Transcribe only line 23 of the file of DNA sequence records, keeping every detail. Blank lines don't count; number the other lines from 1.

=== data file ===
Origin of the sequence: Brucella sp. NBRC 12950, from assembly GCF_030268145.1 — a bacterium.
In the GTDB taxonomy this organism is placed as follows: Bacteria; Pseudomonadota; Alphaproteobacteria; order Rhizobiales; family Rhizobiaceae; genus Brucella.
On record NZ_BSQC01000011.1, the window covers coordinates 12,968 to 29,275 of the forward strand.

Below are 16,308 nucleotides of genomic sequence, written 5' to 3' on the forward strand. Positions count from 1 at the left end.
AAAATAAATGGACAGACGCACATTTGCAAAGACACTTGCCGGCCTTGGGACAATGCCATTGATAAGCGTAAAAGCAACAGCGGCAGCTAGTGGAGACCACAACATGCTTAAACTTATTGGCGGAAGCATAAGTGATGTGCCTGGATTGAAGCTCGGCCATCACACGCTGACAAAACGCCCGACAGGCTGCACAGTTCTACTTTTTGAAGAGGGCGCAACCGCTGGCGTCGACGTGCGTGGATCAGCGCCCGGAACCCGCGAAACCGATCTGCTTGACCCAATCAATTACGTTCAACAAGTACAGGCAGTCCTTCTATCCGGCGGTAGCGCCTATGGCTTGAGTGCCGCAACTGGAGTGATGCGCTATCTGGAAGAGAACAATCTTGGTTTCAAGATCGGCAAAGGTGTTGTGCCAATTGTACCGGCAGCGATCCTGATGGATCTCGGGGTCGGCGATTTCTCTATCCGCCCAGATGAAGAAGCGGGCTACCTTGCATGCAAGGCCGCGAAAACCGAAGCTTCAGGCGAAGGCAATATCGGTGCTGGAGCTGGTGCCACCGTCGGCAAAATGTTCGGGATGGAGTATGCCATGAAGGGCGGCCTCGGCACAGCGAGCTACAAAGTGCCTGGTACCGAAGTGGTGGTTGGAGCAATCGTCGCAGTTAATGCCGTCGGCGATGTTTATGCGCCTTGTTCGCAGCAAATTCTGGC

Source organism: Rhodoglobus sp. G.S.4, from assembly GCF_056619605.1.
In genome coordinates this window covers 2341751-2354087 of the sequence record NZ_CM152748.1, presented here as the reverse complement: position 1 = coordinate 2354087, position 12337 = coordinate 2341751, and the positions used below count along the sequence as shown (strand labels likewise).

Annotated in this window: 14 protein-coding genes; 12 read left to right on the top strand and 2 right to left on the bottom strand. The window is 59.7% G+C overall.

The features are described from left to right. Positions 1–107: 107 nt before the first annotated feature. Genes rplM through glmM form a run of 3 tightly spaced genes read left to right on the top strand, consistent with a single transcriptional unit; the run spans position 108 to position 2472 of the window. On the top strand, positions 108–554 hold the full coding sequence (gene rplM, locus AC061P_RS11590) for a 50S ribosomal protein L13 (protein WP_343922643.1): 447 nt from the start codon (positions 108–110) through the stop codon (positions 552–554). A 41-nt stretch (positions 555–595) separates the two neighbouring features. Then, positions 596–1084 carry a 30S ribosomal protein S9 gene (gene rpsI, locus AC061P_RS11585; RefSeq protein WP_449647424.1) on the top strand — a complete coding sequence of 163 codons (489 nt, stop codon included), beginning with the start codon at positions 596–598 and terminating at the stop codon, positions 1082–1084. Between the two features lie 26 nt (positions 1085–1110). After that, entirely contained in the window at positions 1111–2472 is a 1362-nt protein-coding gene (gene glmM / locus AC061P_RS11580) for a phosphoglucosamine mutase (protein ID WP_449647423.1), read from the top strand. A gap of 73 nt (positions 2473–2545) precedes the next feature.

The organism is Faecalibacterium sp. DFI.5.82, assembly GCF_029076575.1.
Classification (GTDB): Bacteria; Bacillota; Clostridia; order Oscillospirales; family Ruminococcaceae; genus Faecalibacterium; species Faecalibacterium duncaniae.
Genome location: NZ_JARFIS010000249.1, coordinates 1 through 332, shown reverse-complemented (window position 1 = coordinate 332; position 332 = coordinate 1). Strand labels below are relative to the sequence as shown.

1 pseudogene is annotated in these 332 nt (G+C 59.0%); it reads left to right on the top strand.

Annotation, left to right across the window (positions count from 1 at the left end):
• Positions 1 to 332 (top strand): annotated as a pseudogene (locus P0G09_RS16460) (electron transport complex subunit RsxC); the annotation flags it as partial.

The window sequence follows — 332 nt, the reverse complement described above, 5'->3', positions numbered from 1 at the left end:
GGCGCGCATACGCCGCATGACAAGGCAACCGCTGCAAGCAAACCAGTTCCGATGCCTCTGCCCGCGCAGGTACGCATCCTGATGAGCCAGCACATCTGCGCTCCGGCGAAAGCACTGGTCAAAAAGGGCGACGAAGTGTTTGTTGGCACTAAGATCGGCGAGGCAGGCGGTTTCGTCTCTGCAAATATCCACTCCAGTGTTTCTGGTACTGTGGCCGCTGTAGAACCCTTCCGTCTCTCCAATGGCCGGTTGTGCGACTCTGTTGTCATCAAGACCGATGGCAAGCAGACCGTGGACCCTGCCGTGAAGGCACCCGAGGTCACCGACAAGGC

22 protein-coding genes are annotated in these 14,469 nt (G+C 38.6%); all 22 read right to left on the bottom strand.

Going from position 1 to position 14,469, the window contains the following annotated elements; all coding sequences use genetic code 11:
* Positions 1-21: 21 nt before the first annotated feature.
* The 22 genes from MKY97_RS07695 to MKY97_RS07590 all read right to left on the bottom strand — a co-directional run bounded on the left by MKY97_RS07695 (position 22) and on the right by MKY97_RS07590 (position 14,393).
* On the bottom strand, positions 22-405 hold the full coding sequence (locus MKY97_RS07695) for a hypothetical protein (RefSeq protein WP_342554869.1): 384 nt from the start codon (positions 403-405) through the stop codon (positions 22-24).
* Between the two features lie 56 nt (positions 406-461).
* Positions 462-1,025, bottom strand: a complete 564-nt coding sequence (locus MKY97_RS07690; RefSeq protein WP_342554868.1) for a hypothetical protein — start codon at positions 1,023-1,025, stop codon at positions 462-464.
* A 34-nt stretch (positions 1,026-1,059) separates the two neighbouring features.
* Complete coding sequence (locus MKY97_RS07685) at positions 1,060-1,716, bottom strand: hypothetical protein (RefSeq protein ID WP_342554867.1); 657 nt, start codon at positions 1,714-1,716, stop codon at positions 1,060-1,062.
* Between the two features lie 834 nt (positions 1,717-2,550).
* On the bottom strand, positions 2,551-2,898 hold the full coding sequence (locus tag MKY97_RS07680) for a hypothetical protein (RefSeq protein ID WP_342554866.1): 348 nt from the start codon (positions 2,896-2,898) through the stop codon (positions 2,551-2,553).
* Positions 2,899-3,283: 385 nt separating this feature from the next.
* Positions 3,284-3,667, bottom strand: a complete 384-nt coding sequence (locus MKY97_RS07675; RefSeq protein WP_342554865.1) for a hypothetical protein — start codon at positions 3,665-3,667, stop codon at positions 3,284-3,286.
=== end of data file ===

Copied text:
* Between the two features lie 56 nt (positions 406-461).